Two Roads acquire Survival Guide to Anxiety by Aaron Gillies aka @TechnicallyRon

Two Roads has acquired The Anxiety Survival Guide: How to survive the end of the world (when it’s in your own head) by comedy writer Aaron Gillies.

Senior editor Kate Hewson pre-empted world rights from Becky Thomas at Johnson & Alcock.

Gillies, who most recently coined the popular Donald Trump nickname "Wotsit Hitler" as @TechnicallyRon on twitter, has written for and been featured in a range of publications, including Buzzfeed, the Guardian, the Telegraph and the Huffington Post.

While there are many books on surviving a zombie apocolaypse or nuclear war, Gillies wanted to write book about how it is to feel like the world is ending every single time you wake up. This, he explains, is what having anxiety is like, and his book The Anxiety Survival Guide aims to help readers by exploring the "tools to fight back", whether medication, therapy, CBT, coping techniques - "or simply a dark sense of humour".

Hewson said: "I have loved Aaron’s tweets on his battles with his brain for ages, and they always resonate far and wide. I think this is a much-wanted and needed book – something which captures the ridiculousness as well as the struggle of anxiety, and which, all comedy aside, will genuinely help people."

Gillies book continues the trend seeing an increase in publishing on mental health issues that publishers last year said reflected cultural change. But Gillies said there was still "a long way to go" until mental health was taken seriously enough.

He said: "Whilst the conversation about normalising mental health issues has begun, there is a long way to go, and anxiety can be brushed off as a lesser cause. My writing background is comedy, and I want to bring this to conversations around mental health, and to discuss anxiety in a healthy, informative and humorous way."

The book will be published on 19th April 2018.

Sphere buy travel memoir by Anna Hart

Sphere has acquired Departures, a book about exploring the world as a woman traveller, by journalist and travel writer Anna Hart.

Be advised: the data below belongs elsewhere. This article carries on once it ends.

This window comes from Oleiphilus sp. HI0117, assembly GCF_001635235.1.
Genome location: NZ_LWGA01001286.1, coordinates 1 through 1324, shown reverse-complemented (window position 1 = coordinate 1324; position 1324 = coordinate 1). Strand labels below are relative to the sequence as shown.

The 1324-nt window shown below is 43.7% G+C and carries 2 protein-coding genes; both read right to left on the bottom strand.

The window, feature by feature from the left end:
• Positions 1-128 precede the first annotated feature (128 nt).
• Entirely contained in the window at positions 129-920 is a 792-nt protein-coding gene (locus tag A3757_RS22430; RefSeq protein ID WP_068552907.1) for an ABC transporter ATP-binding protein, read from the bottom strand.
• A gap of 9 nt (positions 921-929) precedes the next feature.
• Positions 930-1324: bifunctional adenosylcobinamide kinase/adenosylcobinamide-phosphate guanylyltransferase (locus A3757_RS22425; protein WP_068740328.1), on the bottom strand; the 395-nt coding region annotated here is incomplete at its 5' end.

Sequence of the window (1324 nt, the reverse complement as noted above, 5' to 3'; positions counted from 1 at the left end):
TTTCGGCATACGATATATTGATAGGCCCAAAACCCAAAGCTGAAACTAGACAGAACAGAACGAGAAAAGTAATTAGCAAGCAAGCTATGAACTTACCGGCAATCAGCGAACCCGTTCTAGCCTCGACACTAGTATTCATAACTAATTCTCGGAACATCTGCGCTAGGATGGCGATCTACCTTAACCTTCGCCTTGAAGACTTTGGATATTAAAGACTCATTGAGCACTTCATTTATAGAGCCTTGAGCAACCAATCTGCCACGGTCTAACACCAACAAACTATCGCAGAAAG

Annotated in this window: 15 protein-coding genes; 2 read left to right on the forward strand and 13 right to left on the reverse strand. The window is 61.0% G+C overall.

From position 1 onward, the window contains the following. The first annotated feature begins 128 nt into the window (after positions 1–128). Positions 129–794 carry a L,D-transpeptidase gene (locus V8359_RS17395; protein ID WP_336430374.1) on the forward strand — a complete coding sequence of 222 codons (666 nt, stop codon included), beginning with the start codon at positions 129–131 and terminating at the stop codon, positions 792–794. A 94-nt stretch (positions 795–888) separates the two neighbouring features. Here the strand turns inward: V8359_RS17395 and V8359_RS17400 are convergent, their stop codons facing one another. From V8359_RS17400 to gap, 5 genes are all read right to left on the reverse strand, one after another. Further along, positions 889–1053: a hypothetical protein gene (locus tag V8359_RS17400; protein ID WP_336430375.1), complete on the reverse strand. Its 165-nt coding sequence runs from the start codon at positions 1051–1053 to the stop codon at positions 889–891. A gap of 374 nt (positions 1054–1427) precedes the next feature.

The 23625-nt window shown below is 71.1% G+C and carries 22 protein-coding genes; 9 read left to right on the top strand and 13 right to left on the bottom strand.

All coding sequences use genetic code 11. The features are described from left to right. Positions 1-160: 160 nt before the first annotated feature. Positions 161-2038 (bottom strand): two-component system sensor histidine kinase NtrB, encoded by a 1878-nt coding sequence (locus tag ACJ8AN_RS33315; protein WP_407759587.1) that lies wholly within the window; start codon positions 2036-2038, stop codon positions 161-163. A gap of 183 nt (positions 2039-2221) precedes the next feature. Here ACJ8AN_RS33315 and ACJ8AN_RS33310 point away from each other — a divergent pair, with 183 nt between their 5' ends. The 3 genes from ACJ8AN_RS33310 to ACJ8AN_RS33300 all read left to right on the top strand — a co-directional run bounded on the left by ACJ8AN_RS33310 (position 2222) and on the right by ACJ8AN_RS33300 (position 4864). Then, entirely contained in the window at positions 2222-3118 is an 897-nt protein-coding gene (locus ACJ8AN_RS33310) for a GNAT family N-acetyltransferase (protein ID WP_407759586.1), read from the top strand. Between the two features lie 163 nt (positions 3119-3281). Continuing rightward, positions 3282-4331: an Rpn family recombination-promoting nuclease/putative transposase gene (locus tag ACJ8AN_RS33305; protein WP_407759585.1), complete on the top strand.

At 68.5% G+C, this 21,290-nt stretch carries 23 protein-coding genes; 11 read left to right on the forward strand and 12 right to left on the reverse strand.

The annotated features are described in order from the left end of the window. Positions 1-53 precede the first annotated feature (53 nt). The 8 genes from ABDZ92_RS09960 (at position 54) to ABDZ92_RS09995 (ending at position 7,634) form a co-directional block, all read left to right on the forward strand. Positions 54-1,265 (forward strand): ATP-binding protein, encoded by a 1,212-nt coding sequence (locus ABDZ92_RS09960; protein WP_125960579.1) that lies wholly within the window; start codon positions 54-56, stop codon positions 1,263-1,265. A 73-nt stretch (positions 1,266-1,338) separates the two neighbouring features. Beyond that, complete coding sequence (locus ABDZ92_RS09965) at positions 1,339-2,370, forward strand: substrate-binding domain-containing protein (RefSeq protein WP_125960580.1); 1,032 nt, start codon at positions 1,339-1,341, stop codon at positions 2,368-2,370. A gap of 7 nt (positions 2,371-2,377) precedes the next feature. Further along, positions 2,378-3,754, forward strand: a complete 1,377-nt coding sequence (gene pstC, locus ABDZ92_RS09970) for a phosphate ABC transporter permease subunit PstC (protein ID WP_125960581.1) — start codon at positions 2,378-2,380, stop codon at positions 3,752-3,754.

Commissioning editor Rhiannon Smith acquired UK and Commonwealth rights in the book from Becky Thomas at Johnson and Alcock.

In Departures, drawing on 10 years experience of travel writing, Hart will write about the highs and lows travelling alone as a woman, showing that even the experts get it wrong (sometimes) and how to get it right.

Smith said: "I love Anna’s writing, and through our discussions I was completely convinced that her insight and humour would make for a wonderful book. Anna’s experience is second to none – there’s no-one better to navigate through the peril and pitfalls, as well as the incredible highs and independence that travel can bring. I’m so looking forward to sharing Departures with readers."

Hart, who is currently travel editor at Stylist magazine, said: "This feels like the perfect time to write about the highs and lows of travel, roaming the world as a solo female and what adventure means in 2018. I’m completely thrilled that Rhiannon and Sphere are publishing Departures, truly the perfect publishers."

Sphere will publish in trade paperback and e-book in January 2018.

Kate Tempest shortlisted for the Costa Book Awards

We are delighted that Kate made the shortlist for the 2016 Costa Poetry Award in the Poetry category for Let Them Eat Chaos.

The Costa Book Awards is one of the UK's most prestigious and popular literary prizes and recognises some of the most enjoyable books of the year, written by authors based in the UK and Ireland.

The judges said it was "A magical book about now....indispensable, wonderful, a cry from the heart to a wounded world."

Let Them Eat Chaos (Picador) is a call to action, and, both on the page and in Tempest's electric performance, one of the most powerful poetic statements of the year.

The prize for the category winner and the overall winner is announced in January 


Tom Watkins makes the Penderyn Music Book Prize longlist

We're very excited that Tom Watkins' memoir Let's Make Lots of Money: Secrets of a Rich, Fat, Gay, Lucky Bastard has made the Penderyn Music Book Prize Longlist. Tom will be up against the likes of Bruce Springsteen and Johnny Marr.  

Judging the 2017 award will be comedian and musican Stewart Lee; singer Charlotte Church; joint m.d. at Rough Trade, Geoff Travis; singer and writer Tracey Thorn; musician Eliza Carthy; musician and former singer and guitarist of Sonic Youth, Thurston Moore; and Jane Beese, head of music at the Roundhouse.

Thorn said: “I’m looking forward to judging this prize, which shines a light on great music writing - a genre that often gets overlooked. It’s a strong and varied long list, with a good range of different voices and different perspectives.”

The shortlist will be announced in early March and the winner will be revealed at the Laugharne Weekend Festival on 9th April 2017.

Let's Make Lots of Money was published by Virgin Books in July 2016. 

William Trevor: 24 May 1928 – 20 November 2016

With great sadness the death of William Trevor, KBE, one of the great fiction writers of our time, was announced on Monday 20th November.